Aetna’s Medicare Advantage business is being audited by the Office of the Inspector General at HHS, the parent company CVS Health disclosed in a federal document Wednesday.
CVS Health’s Aetna is under scrutiny as the HHS inspector general cracks down on inaccurate risk adjustment scores submitted by Medicare Advantage plans, which have been gaining in popularity. Aetna covers 4.1 million Medicare Advantage and Medicare supplement customers.
Humana and Anthem’s Medicare Advantage operations have also attracted the inspector general’s attention.
In April, the OIG recommended that Louisville, Kentucky-based Humana return nearly $ 200 million to CMS. Humana charged taxpayers for care its Medicare Advantage members did not need in 2015, the OIG found. This was the largest gap ever recorded between reported costs of care and the actual price of treatments, according to the OIG report.
A month later, the watchdog issued a similar report recommending that Indianapolis-based Anthem return about $ 3.5 million to CMS after discovering that the insurer incorrectly coded more than half of its Medicare Advantage claims. , which resulted in inflated payments. The OIG declined to comment on CVS Health’s ongoing audit.
“The company expects CMS and the OIG to continue with these types of audits,” CVS Health wrote in a filing with the US Securities and Exchange Commission.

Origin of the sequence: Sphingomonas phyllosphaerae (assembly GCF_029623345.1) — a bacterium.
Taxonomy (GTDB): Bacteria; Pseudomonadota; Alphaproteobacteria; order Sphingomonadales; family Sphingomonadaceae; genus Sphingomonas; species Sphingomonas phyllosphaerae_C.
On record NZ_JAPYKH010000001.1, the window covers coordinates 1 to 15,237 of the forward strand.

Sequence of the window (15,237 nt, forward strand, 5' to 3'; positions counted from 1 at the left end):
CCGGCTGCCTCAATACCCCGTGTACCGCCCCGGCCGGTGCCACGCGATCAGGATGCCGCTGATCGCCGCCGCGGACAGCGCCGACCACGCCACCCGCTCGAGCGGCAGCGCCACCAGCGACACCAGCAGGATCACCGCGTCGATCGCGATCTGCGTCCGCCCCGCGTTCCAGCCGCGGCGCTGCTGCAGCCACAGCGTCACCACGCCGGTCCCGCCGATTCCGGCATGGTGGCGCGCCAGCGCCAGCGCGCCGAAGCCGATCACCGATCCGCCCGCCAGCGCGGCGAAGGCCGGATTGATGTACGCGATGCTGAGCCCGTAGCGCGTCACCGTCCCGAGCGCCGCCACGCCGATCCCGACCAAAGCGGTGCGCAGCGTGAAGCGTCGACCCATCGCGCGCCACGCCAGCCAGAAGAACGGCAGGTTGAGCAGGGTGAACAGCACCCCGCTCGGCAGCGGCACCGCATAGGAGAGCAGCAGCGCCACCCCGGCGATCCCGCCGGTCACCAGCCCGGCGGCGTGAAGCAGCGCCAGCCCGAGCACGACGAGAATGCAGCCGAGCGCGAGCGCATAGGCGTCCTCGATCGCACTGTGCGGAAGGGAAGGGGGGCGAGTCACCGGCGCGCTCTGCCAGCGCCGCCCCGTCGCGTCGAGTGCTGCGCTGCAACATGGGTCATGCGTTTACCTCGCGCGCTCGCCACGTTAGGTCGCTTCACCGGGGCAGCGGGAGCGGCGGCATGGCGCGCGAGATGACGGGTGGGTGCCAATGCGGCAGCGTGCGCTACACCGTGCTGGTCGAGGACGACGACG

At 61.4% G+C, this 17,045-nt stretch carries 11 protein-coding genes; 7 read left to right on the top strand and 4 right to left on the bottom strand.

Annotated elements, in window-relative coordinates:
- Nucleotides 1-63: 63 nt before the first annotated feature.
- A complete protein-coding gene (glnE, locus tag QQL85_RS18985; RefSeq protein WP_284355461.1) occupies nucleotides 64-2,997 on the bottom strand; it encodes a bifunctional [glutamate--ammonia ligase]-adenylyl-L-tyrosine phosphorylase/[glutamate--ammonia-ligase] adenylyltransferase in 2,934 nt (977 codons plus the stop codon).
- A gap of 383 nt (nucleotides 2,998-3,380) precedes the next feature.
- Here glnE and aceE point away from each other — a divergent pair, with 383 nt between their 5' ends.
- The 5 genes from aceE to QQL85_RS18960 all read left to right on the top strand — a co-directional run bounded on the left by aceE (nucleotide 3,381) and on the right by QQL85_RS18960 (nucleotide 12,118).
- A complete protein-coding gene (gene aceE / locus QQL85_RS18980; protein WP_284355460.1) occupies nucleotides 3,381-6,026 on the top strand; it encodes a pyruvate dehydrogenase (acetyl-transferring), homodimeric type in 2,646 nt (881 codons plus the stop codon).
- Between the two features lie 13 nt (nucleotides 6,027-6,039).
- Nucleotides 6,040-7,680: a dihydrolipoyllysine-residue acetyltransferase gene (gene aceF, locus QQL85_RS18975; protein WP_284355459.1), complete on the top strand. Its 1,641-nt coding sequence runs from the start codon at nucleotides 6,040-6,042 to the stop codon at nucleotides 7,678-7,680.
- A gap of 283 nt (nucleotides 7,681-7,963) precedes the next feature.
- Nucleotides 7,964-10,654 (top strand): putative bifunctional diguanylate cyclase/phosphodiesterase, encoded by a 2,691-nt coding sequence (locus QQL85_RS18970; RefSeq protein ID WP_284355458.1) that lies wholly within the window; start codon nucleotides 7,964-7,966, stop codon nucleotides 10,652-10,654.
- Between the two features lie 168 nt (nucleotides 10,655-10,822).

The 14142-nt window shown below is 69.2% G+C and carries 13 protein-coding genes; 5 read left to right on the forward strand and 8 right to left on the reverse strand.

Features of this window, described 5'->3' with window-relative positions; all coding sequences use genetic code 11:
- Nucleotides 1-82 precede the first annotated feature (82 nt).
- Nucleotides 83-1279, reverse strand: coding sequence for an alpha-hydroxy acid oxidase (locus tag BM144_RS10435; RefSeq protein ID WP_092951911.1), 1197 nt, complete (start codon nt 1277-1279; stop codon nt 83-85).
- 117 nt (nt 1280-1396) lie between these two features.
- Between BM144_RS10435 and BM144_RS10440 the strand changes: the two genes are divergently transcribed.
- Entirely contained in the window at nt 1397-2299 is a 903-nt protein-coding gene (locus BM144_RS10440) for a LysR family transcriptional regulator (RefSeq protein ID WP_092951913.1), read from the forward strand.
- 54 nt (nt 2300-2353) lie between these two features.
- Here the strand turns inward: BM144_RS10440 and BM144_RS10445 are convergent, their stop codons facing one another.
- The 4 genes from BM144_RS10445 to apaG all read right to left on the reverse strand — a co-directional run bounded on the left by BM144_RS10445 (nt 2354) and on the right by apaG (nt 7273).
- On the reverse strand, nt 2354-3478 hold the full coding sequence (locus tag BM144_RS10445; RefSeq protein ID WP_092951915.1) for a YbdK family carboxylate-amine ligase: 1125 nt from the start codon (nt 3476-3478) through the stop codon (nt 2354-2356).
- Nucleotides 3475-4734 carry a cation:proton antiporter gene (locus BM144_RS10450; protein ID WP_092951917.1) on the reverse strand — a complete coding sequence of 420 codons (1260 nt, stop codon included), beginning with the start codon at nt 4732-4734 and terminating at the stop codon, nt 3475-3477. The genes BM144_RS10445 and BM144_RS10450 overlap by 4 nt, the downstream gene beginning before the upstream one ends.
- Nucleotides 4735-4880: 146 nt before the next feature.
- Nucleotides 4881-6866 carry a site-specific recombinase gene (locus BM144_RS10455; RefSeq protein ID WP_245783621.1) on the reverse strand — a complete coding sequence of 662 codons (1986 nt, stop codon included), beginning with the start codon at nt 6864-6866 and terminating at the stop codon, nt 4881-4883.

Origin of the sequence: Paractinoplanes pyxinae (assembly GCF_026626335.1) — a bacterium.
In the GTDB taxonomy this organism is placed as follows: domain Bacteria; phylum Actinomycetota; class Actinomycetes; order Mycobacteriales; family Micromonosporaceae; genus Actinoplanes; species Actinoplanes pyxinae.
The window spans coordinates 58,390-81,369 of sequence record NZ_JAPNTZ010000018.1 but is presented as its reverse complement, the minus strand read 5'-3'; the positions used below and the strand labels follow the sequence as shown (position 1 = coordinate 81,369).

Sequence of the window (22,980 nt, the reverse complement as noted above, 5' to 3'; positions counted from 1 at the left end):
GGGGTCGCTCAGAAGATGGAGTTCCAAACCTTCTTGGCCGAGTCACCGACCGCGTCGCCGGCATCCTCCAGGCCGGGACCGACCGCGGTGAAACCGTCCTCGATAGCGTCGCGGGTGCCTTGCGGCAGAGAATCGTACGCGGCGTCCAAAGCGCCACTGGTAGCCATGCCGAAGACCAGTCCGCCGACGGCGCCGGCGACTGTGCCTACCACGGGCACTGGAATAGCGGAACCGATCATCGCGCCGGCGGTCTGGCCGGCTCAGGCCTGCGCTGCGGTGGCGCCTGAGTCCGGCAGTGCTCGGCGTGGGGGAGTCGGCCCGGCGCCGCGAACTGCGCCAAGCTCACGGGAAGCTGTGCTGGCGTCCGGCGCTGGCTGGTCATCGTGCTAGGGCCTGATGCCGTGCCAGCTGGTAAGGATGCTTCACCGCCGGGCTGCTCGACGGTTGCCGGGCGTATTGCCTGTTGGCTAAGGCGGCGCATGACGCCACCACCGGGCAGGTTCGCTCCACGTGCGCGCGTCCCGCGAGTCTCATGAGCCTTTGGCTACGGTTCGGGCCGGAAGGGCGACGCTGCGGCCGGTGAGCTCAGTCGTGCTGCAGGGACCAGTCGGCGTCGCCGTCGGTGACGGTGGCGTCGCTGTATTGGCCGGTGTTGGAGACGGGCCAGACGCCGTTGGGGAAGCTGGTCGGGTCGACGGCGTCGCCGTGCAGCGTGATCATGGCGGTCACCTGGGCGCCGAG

CVS Health did not respond to an interview request on the matter.
Like other insurers, Aetna’s Medicare Advantage reimbursement is based on regional trends and utilization of traditional fee-for-service Medicare, as well as adjustments based on policyholder risk scores. Someone with chronic conditions has a higher risk score, so the government pays more to the Medicare Advantage plan that covers them.
The risk scores were intended to incentivize plans to cover all people eligible for Medicare, not just the healthiest. But a series of recent whistleblower lawsuits allege that health plans have been adding unnecessary codes or inflating scores to get more money.
Insurers contend that the inspector general’s assessment is fundamentally flawed. The OIG extrapolates its findings based on a small sample of the risk scores of Medicare Advantage members, making its analysis actuarially incorrect and unfairly punitive for payers, insurers argue.
This method of data collection is likely to result in insurers paying less than they would if auditors reviewed each claim, a practice the OIG considers unrealistic, the agency says. Since 2019, a regulation is pending to update the OIG methodology.
During CVS Health’s most recent quarter, which ended June 30, the company reported 11% year-over-year revenue growth to $ 72.62 billion, driven by an increase in pharmacy services, COVID- vaccines. 19 and diagnostic tests, and retail customers. . Meanwhile, the healthcare giant’s net revenue fell 6% to $ 2.78 billion, thanks to an increase in COVID-19 costs among its Aetna members.